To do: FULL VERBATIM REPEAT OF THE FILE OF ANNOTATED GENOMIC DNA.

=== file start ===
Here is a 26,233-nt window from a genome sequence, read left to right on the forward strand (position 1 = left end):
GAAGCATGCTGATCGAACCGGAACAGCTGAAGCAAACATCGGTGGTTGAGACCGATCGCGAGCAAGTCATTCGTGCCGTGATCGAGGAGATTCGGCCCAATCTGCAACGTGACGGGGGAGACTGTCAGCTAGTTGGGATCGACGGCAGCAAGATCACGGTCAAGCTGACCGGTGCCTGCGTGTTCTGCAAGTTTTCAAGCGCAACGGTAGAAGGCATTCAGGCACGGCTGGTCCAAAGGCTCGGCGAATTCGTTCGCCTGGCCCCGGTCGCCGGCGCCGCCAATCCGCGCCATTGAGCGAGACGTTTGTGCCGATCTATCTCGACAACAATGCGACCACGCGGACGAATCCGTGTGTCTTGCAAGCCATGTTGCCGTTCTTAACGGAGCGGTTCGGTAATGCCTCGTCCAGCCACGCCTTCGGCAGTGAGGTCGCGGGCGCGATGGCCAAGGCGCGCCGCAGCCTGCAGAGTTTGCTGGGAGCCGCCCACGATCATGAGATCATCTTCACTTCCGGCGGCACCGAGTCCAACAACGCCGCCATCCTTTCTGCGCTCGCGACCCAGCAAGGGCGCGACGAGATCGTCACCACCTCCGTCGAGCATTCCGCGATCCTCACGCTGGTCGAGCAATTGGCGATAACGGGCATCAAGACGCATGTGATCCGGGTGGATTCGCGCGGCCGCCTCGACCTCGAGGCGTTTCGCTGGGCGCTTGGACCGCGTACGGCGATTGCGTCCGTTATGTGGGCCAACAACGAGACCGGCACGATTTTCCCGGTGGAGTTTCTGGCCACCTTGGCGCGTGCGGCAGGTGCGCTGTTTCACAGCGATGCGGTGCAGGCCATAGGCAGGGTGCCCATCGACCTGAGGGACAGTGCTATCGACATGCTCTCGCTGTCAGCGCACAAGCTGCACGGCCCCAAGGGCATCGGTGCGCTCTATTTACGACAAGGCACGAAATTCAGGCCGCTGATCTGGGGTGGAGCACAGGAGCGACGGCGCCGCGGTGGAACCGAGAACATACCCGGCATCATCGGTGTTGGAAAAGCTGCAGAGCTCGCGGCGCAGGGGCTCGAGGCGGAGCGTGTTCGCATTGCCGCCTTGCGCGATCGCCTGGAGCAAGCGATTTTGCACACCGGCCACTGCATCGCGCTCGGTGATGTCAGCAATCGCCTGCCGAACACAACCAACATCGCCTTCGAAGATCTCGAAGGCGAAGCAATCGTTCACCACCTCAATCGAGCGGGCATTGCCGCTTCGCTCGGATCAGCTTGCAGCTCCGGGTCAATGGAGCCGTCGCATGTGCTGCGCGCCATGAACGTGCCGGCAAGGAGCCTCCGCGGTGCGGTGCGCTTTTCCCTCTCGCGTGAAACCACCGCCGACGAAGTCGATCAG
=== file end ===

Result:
Here is a 26,233-nt window from a genome sequence, read left to right on the forward strand (position 1 = left end):
GAAGCATGCTGATCGAACCGGAACAGCTGAAGCAAACATCGGTGGTTGAGACCGATCGCGAGCAAGTCATTCGTGCCGTGATCGAGGAGATTCGGCCCAATCTGCAACGTGACGGGGGAGACTGTCAGCTAGTTGGGATCGACGGCAGCAAGATCACGGTCAAGCTGACCGGTGCCTGCGTGTTCTGCAAGTTTTCAAGCGCAACGGTAGAAGGCATTCAGGCACGGCTGGTCCAAAGGCTCGGCGAATTCGTTCGCCTGGCCCCGGTCGCCGGCGCCGCCAATCCGCGCCATTGAGCGAGACGTTTGTGCCGATCTATCTCGACAACAATGCGACCACGCGGACGAATCCGTGTGTCTTGCAAGCCATGTTGCCGTTCTTAACGGAGCGGTTCGGTAATGCCTCGTCCAGCCACGCCTTCGGCAGTGAGGTCGCGGGCGCGATGGCCAAGGCGCGCCGCAGCCTGCAGAGTTTGCTGGGAGCCGCCCACGATCATGAGATCATCTTCACTTCCGGCGGCACCGAGTCCAACAACGCCGCCATCCTTTCTGCGCTCGCGACCCAGCAAGGGCGCGACGAGATCGTCACCACCTCCGTCGAGCATTCCGCGATCCTCACGCTGGTCGAGCAATTGGCGATAACGGGCATCAAGACGCATGTGATCCGGGTGGATTCGCGCGGCCGCCTCGACCTCGAGGCGTTTCGCTGGGCGCTTGGACCGCGTACGGCGATTGCGTCCGTTATGTGGGCCAACAACGAGACCGGCACGATTTTCCCGGTGGAGTTTCTGGCCACCTTGGCGCGTGCGGCAGGTGCGCTGTTTCACAGCGATGCGGTGCAGGCCATAGGCAGGGTGCCCATCGACCTGAGGGACAGTGCTATCGACATGCTCTCGCTGTCAGCGCACAAGCTGCACGGCCCCAAGGGCATCGGTGCGCTCTATTTACGACAAGGCACGAAATTCAGGCCGCTGATCTGGGGTGGAGCACAGGAGCGACGGCGCCGCGGTGGAACCGAGAACATACCCGGCATCATCGGTGTTGGAAAAGCTGCAGAGCTCGCGGCGCAGGGGCTCGAGGCGGAGCGTGTTCGCATTGCCGCCTTGCGCGATCGCCTGGAGCAAGCGATTTTGCACACCGGCCACTGCATCGCGCTCGGTGATGTCAGCAATCGCCTGCCGAACACAACCAACATCGCCTTCGAAGATCTCGAAGGCGAAGCAATCGTTCACCACCTCAATCGAGCGGGCATTGCCGCTTCGCTCGGATCAGCTTGCAGCTCCGGGTCAATGGAGCCGTCGCATGTGCTGCGCGCCATGAACGTGCCGGCAAGGAGCCTCCGCGGTGCGGTGCGCTTTTCCCTCTCGCGTGAAACCACCGCCGACGAAGTCGATCAG